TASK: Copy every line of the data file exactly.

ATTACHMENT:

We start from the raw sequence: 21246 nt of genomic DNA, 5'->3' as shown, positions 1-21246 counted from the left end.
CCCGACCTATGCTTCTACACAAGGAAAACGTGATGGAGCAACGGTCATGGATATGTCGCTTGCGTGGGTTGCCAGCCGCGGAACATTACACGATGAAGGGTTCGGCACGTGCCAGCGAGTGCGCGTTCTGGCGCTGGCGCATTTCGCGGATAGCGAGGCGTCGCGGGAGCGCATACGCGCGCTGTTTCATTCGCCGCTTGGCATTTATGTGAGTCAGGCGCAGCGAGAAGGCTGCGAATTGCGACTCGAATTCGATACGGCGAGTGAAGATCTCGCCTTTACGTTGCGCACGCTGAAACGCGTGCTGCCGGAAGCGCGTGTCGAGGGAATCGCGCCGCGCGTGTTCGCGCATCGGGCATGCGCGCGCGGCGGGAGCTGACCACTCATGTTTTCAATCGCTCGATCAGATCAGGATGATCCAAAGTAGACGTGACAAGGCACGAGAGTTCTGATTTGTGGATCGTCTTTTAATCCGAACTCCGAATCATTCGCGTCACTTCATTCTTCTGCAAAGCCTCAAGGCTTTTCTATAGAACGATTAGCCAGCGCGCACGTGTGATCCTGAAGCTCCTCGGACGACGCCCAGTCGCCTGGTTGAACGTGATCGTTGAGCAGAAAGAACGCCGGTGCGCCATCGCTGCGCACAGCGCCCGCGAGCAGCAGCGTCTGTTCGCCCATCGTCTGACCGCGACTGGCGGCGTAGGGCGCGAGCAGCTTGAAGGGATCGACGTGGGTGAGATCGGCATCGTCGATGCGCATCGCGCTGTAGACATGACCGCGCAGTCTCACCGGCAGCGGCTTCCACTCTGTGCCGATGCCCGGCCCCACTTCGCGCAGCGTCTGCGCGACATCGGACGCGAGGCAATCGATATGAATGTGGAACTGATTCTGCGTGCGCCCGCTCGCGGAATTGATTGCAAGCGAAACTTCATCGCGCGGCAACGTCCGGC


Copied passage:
We start from the raw sequence: 21246 nt of genomic DNA, 5'->3' as shown, positions 1-21246 counted from the left end.
CCCGACCTATGCTTCTACACAAGGAAAACGTGATGGAGCAACGGTCATGGATATGTCGCTTGCGTGGGTTGCCAGCCGCGGAACATTACACGATGAAGGGTTCGGCACGTGCCAGCGAGTGCGCGTTCTGGCGCTGGCGCATTTCGCGGATAGCGAGGCGTCGCGGGAGCGCATACGCGCGCTGTTTCATTCGCCGCTTGGCATTTATGTGAGTCAGGCGCAGCGAGAAGGCTGCGAATTGCGACTCGAATTCGATACGGCGAGTGAAGATCTCGCCTTTACGTTGCGCACGCTGAAACGCGTGCTGCCGGAAGCGCGTGTCGAGGGAATCGCGCCGCGCGTGTTCGCGCATCGGGCATGCGCGCGCGGCGGGAGCTGACCACTCATGTTTTCAATCGCTCGATCAGATCAGGATGATCCAAAGTAGACGTGACAAGGCACGAGAGTTCTGATTTGTGGATCGTCTTTTAATCCGAACTCCGAATCATTCGCGTCACTTCATTCTTCTGCAAAGCCTCAAGGCTTTTCTATAGAACGATTAGCCAGCGCGCACGTGTGATCCTGAAGCTCCTCGGACGACGCCCAGTCGCCTGGTTGAACGTGATCGTTGAGCAGAAAGAACGCCGGTGCGCCATCGCTGCGCACAGCGCCCGCGAGCAGCAGCGTCTGTTCGCCCATCGTCTGACCGCGACTGGCGGCGTAGGGCGCGAGCAGCTTGAAGGGATCGACGTGGGTGAGATCGGCATCGTCGATGCGCATCGCGCTGTAGACATGACCGCGCAGTCTCACCGGCAGCGGCTTCCACTCTGTGCCGATGCCCGGCCCCACTTCGCGCAGCGTCTGCGCGACATCGGACGCGAGGCAATCGATATGAATGTGGAACTGATTCTGCGTGCGCCCGCTCGCGGAATTGATTGCAAGCGAAACTTCATCGCGCGGCAACGTCCGGC